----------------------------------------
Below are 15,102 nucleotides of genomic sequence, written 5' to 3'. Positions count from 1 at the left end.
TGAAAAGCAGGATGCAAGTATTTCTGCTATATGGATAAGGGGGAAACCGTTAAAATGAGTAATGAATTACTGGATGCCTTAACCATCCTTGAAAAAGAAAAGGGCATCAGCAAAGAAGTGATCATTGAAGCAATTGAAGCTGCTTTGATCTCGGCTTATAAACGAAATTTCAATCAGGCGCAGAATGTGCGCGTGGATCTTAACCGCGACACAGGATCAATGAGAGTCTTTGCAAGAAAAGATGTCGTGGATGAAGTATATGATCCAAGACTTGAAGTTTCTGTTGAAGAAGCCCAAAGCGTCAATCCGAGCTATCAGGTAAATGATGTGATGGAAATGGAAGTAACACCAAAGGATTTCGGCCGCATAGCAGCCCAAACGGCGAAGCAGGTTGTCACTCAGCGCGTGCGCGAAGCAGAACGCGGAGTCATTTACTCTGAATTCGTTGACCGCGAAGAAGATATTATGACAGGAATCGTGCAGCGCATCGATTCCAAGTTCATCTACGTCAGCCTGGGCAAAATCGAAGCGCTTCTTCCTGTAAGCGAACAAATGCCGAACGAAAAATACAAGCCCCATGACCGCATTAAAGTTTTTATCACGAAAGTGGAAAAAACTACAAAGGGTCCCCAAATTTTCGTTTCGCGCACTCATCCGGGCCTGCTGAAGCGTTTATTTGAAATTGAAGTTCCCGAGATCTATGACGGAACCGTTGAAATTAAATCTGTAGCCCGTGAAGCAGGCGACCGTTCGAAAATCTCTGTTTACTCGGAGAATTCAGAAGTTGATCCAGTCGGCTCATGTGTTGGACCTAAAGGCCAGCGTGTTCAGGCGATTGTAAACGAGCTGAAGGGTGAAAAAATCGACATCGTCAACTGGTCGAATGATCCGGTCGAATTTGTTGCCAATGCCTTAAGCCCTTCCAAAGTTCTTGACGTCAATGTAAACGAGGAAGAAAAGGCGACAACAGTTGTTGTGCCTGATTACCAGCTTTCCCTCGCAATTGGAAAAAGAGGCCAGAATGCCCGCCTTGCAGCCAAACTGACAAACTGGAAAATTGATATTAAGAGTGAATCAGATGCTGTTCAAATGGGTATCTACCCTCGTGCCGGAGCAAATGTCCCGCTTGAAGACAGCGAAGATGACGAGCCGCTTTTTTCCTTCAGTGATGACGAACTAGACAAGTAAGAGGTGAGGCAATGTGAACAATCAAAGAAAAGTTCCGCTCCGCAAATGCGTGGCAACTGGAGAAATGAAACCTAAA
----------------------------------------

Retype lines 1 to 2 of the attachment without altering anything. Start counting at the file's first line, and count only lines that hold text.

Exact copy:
Below are 15,102 nucleotides of genomic sequence, written 5' to 3'. Positions count from 1 at the left end.
TGAAAAGCAGGATGCAAGTATTTCTGCTATATGGATAAGGGGGAAACCGTTAAAATGAGTAATGAATTACTGGATGCCTTAACCATCCTTGAAAAAGAAAAGGGCATCAGCAAAGAAGTGATCATTGAAGCAATTGAAGCTGCTTTGATCTCGGCTTATAAACGAAATTTCAATCAGGCGCAGAATGTGCGCGTGGATCTTAACCGCGACACAGGATCAATGAGAGTCTTTGCAAGAAAAGATGTCGTGGATGAAGTATATGATCCAAGACTTGAAGTTTCTGTTGAAGAAGCCCAAAGCGTCAATCCGAGCTATCAGGTAAATGATGTGATGGAAATGGAAGTAACACCAAAGGATTTCGGCCGCATAGCAGCCCAAACGGCGAAGCAGGTTGTCACTCAGCGCGTGCGCGAAGCAGAACGCGGAGTCATTTACTCTGAATTCGTTGACCGCGAAGAAGATATTATGACAGGAATCGTGCAGCGCATCGATTCCAAGTTCATCTACGTCAGCCTGGGCAAAATCGAAGCGCTTCTTCCTGTAAGCGAACAAATGCCGAACGAAAAATACAAGCCCCATGACCGCATTAAAGTTTTTATCACGAAAGTGGAAAAAACTACAAAGGGTCCCCAAATTTTCGTTTCGCGCACTCATCCGGGCCTGCTGAAGCGTTTATTTGAAATTGAAGTTCCCGAGATCTATGACGGAACCGTTGAAATTAAATCTGTAGCCCGTGAAGCAGGCGACCGTTCGAAAATCTCTGTTTACTCGGAGAATTCAGAAGTTGATCCAGTCGGCTCATGTGTTGGACCTAAAGGCCAGCGTGTTCAGGCGATTGTAAACGAGCTGAAGGGTGAAAAAATCGACATCGTCAACTGGTCGAATGATCCGGTCGAATTTGTTGCCAATGCCTTAAGCCCTTCCAAAGTTCTTGACGTCAATGTAAACGAGGAAGAAAAGGCGACAACAGTTGTTGTGCCTGATTACCAGCTTTCCCTCGCAATTGGAAAAAGAGGCCAGAATGCCCGCCTTGCAGCCAAACTGACAAACTGGAAAATTGATATTAAGAGTGAATCAGATGCTGTTCAAATGGGTATCTACCCTCGTGCCGGAGCAAATGTCCCGCTTGAAGACAGCGAAGATGACGAGCCGCTTTTTTCCTTCAGTGATGACGAACTAGACAAGTAAGAGGTGAGGCAATGTGAACAATCAAAGAAAAGTTCCGCTCCGCAAATGCGTGGCAACTGGAGAAATGAAACCTAAA